Ahoy, Brethren, and welcome to Friday Booty. After what the First Mate called last week's "depressing for a Friday" post about the Gulf disaster and it's effect on our history, I thought I'd go back to drinking. After all, it is high on the list of favorite pirate pass times.
On Sunday last an article appeared in my local paper via the Associated Press. It reported that on Saturday divers in the Baltic sea discovered a circa 1780 shipwreck off the coast of Sweden. Among the interesting remains therein they found something that took precedence over all others: bottles of old champagne. Christian Ekstrom, the diving instructor on the site, seems to hint that the first part of the wreck to break the cold service of the water was one of those bottles. From the article:
"We brought up the bottle to be able to establish how old the wreck was," [Ekstrom] told the Associated Press. "We didn't know it would be champagne."
Since champagne bottles have always had a distinctively feminine curve to them, with a slender neck on top (see the green and clear bottles on the left at the header), one wonders just what kind of historians are on this treasure hunt.
At any rate, the divers were keen to know the contents of the bottle intimately and they did not hesitate to open it. The cork popped melodiously once everyone was settled on their ship and the team tried the 230 year old beverage of aristocracy. Despite being submerged at 200 feet for so long, the champagne was still delightfully drinkable:
"It tasted fantastic. It was a very sweet champagne with a tobacco taste and oak," Ekstrom said.
Sweet champagnes were the favorites around the world in the 18th and well into the 19th century. What is now referred to as Brut and Extra Dry were the rage up until the Belle Epoque. After World War I the mode began to change and now most people have a taste for much drier champagnes.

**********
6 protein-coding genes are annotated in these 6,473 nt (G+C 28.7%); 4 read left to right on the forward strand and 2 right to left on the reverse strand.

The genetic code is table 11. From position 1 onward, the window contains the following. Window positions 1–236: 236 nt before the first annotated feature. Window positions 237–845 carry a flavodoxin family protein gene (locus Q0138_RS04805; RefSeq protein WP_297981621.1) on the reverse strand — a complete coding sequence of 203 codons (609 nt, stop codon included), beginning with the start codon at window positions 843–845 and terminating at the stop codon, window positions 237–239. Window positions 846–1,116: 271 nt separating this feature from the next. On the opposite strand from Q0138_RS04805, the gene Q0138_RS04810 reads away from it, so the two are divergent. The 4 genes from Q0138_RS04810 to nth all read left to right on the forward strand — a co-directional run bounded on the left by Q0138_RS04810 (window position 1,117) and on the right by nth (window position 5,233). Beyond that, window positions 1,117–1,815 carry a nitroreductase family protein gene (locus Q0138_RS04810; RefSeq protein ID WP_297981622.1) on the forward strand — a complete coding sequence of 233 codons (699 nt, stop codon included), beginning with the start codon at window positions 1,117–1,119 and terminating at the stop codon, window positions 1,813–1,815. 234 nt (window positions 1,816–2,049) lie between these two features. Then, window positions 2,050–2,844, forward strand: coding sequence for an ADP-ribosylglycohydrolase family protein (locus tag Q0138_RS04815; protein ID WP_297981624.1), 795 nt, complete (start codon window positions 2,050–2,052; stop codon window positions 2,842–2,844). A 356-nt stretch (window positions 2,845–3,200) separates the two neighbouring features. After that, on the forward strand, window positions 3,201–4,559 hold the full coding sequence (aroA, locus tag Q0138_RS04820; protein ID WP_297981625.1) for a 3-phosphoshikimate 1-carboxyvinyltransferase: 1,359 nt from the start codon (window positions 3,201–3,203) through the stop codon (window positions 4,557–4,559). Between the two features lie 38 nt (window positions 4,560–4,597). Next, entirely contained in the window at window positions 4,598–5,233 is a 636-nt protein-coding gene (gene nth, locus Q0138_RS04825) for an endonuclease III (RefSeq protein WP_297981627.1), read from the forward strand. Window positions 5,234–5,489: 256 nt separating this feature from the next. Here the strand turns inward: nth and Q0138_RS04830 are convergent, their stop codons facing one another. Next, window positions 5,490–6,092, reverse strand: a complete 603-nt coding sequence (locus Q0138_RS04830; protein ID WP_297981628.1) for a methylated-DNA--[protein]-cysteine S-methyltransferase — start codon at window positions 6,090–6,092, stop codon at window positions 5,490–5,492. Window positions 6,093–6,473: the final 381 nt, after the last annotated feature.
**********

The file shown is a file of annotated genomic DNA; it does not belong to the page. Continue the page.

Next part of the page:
It has been suggested that the ship was probably a merchant, hauling cargo to Russia. Where her approximately 30 bottles of bubbly originated is still a mystery. Samples have been sent, of course, to France for testing but experts are already speculating. The oldest drinkable vintage of champagne so far recorded was an 1825 Perrier-Jouet. Swedish wine expert Carl-Jan Granqvist says in the article that, if all the bottles found are as drinkable as the divers say the first one was, each of the bottles of champagne could go for $68,000. Now that's an expensive evening from the start!
Your humble hostess is a great believer in champagne. As the song says, just once or twice, it's good for the soul. I am fond of Veuve Clicquot but it's all good. And a little sparkling wine yet more frequently never hurt anything either.
Finally, and on a completely different note, please consider clicking over to Restore the Gulf and signing the petition to help do just that. Be The One. Babord and his family say merci beaucoup.